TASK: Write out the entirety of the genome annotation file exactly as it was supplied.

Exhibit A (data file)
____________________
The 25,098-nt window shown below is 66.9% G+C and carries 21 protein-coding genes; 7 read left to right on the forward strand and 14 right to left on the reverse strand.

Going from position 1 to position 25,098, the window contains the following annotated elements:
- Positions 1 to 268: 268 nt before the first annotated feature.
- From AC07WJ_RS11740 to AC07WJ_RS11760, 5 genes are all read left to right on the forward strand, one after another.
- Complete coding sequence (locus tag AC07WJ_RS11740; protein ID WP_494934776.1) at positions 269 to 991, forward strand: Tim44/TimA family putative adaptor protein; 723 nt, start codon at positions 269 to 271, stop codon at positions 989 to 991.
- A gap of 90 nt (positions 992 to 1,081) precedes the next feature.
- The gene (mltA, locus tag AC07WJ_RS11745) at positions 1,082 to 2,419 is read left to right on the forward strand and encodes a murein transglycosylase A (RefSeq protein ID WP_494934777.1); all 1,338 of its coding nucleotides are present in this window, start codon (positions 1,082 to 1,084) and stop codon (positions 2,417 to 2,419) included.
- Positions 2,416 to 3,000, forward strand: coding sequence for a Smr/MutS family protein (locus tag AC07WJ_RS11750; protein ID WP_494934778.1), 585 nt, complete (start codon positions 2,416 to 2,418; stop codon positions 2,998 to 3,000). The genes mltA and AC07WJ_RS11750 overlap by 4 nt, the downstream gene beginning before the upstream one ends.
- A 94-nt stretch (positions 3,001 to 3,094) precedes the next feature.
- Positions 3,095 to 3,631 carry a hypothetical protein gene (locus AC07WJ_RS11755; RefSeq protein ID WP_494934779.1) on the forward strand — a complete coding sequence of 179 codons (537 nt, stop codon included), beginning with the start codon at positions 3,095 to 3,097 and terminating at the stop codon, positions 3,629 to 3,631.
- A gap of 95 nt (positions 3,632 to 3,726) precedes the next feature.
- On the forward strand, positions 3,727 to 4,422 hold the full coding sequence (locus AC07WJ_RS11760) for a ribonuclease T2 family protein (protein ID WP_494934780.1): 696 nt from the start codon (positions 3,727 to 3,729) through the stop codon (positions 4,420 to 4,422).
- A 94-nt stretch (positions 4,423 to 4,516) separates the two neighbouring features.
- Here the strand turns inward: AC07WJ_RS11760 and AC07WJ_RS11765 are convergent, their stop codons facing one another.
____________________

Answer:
The 25,098-nt window shown below is 66.9% G+C and carries 21 protein-coding genes; 7 read left to right on the forward strand and 14 right to left on the reverse strand.

Going from position 1 to position 25,098, the window contains the following annotated elements:
- Positions 1 to 268: 268 nt before the first annotated feature.
- From AC07WJ_RS11740 to AC07WJ_RS11760, 5 genes are all read left to right on the forward strand, one after another.
- Complete coding sequence (locus tag AC07WJ_RS11740; protein ID WP_494934776.1) at positions 269 to 991, forward strand: Tim44/TimA family putative adaptor protein; 723 nt, start codon at positions 269 to 271, stop codon at positions 989 to 991.
- A gap of 90 nt (positions 992 to 1,081) precedes the next feature.
- The gene (mltA, locus tag AC07WJ_RS11745) at positions 1,082 to 2,419 is read left to right on the forward strand and encodes a murein transglycosylase A (RefSeq protein ID WP_494934777.1); all 1,338 of its coding nucleotides are present in this window, start codon (positions 1,082 to 1,084) and stop codon (positions 2,417 to 2,419) included.
- Positions 2,416 to 3,000, forward strand: coding sequence for a Smr/MutS family protein (locus tag AC07WJ_RS11750; protein ID WP_494934778.1), 585 nt, complete (start codon positions 2,416 to 2,418; stop codon positions 2,998 to 3,000). The genes mltA and AC07WJ_RS11750 overlap by 4 nt, the downstream gene beginning before the upstream one ends.
- A 94-nt stretch (positions 3,001 to 3,094) precedes the next feature.
- Positions 3,095 to 3,631 carry a hypothetical protein gene (locus AC07WJ_RS11755; RefSeq protein ID WP_494934779.1) on the forward strand — a complete coding sequence of 179 codons (537 nt, stop codon included), beginning with the start codon at positions 3,095 to 3,097 and terminating at the stop codon, positions 3,629 to 3,631.
- A gap of 95 nt (positions 3,632 to 3,726) precedes the next feature.
- On the forward strand, positions 3,727 to 4,422 hold the full coding sequence (locus AC07WJ_RS11760) for a ribonuclease T2 family protein (protein ID WP_494934780.1): 696 nt from the start codon (positions 3,727 to 3,729) through the stop codon (positions 4,420 to 4,422).
- A 94-nt stretch (positions 4,423 to 4,516) separates the two neighbouring features.
- Here the strand turns inward: AC07WJ_RS11760 and AC07WJ_RS11765 are convergent, their stop codons facing one another.